• European food regulations defines a nanomaterial as a " intentionally produced material having one or more dimensions of the order of 100 nm or less, or composed of distinct functional parts, either internal or on the surface, many of which have one or more dimensions of the order of 100 nm or less, including structures, agglomerates or aggregates that may be larger than 100 nm in size but retain typical nanoscale properties« 

Summary table :

Source: the High Council of Public Health in 2018 from works of DR Boverhof

What consequences?

The co-existence of different definitions complicates the work of producers / importers / distributors who must:

  • declare their nanomaterials to the health authorities, as is the case in France (r-nano register) and also in other European countries and at Community level (Reach)
  • and label differently depending on the sectors of use (cosmetics, biocides, food).

Nevertheless, the problems linked to the coexistence of different definitions ultimately concern mainly the suppliers of ingredients. Indeed, when substance characterization is done in a complete and adequate manner upstream and transmitted correctly to downstream actors, the latter can apply the appropriate definition to their sector and apply the necessary measures: labeling and notification(s), if applicable.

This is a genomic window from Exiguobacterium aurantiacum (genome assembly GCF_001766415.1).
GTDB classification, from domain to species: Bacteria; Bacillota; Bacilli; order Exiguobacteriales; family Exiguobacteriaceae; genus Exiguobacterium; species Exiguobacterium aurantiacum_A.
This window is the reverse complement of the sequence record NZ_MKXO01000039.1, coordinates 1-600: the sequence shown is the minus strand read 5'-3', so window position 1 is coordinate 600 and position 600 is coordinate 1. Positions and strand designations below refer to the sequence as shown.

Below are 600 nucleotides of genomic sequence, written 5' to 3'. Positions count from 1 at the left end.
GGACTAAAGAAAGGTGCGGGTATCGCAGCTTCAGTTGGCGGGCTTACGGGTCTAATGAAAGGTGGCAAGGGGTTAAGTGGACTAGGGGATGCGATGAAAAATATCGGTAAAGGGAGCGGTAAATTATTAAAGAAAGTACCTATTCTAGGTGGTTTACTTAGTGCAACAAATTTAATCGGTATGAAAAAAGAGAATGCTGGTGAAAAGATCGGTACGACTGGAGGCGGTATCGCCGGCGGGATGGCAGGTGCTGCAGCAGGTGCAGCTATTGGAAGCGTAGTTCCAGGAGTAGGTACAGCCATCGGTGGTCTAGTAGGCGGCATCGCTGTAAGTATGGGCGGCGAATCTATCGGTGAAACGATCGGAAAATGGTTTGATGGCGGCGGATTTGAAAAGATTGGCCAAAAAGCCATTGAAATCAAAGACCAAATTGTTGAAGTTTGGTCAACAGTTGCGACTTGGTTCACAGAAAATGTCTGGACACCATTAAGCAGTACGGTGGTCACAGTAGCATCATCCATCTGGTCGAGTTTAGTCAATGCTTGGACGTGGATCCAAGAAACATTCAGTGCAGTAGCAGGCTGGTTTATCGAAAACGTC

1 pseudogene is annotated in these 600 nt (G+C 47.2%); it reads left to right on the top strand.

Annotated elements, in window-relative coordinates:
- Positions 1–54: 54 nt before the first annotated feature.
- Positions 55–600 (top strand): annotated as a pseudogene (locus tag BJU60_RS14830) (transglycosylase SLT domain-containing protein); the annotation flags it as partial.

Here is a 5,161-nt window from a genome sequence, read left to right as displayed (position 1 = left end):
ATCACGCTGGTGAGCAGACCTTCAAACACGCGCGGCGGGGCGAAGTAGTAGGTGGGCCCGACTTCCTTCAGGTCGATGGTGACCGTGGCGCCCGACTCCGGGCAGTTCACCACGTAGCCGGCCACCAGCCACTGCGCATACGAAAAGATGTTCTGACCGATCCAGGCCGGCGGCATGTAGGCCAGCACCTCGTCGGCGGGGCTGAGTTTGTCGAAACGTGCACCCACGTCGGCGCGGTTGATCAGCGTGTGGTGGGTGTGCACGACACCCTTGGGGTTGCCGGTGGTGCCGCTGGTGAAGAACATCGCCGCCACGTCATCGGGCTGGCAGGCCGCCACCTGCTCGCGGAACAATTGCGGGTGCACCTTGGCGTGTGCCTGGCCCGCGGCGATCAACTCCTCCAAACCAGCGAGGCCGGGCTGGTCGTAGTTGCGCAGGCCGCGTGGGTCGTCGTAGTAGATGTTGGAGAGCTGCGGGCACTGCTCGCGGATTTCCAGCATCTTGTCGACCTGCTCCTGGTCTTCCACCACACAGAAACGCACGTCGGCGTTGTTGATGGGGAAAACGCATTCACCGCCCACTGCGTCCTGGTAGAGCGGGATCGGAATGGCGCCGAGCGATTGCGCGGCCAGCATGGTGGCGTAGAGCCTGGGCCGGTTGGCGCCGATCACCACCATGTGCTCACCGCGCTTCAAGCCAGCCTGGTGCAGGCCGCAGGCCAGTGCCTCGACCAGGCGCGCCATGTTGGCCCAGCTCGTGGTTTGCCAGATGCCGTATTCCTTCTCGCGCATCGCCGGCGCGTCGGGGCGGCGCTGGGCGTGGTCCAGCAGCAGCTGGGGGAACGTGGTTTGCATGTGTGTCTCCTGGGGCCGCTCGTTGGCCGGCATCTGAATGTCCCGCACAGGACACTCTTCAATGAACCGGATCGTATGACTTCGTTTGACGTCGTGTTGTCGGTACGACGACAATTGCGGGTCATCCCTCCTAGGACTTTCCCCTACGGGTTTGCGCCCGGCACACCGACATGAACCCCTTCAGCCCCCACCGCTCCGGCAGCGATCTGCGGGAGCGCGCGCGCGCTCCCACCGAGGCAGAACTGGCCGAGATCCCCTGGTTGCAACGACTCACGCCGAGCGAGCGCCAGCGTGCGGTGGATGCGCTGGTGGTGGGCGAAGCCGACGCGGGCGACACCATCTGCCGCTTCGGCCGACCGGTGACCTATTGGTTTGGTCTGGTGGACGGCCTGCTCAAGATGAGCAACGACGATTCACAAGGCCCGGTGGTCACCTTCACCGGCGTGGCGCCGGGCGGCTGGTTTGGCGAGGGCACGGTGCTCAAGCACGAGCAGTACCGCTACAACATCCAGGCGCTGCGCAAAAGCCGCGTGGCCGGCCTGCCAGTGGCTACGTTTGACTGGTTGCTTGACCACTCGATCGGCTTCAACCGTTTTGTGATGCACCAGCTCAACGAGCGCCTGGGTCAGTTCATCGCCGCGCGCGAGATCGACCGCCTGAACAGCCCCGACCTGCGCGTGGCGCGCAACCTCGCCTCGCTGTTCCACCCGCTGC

This situation could have been avoided if the European register project nanomaterials with a harmonized definition at Community level had not been hindered by the European Commission under pressure from industrial federations.

In the meantime, the temptation is great for many industrialists to adopt avoidance strategies, with the use of nanomaterials whose size and number distribution can flirt with the set thresholds (with less than 50% of particles exceeding 100 nm for example) in order to escape the regulations, while retaining the desired properties... 

A question, a remark ? This sheet produced by AVICENN is intended to be supplemented and updated. Please feel free to contribute.

The next nano appointments

“Nano and Health” dialogue committee (ANSES, Maisons-Alfort)
Dialogue Committee
  • 14th meeting of the “nano and health” dialogue committee
  • Organizer: ANSES
  • Website :
Nanomaterials, how to identify them more efficiently? (LNE, Paris)
  • Technical Day
  • Organizer: National Metrology and Testing Laboratory (LNE)
  • On the agenda: identification of nanomaterials, recent technological innovations in terms of particle size characterization, areas for progress to be considered 
  • Upcoming program
  • Website :…
NanoSafe conference 2023 (CEA, Grenoble)
  • 8th International Conference on Health Issues for a Responsible Approach to Nanomaterials
  • June 5-9, 2023
  • Organizer: Commissariat for Atomic Energy and Alternative Energies (CEA)
  • Website :…  

This sheet was originally created in April 2011

Notes & references

Our watch, our information and our actions need you to last!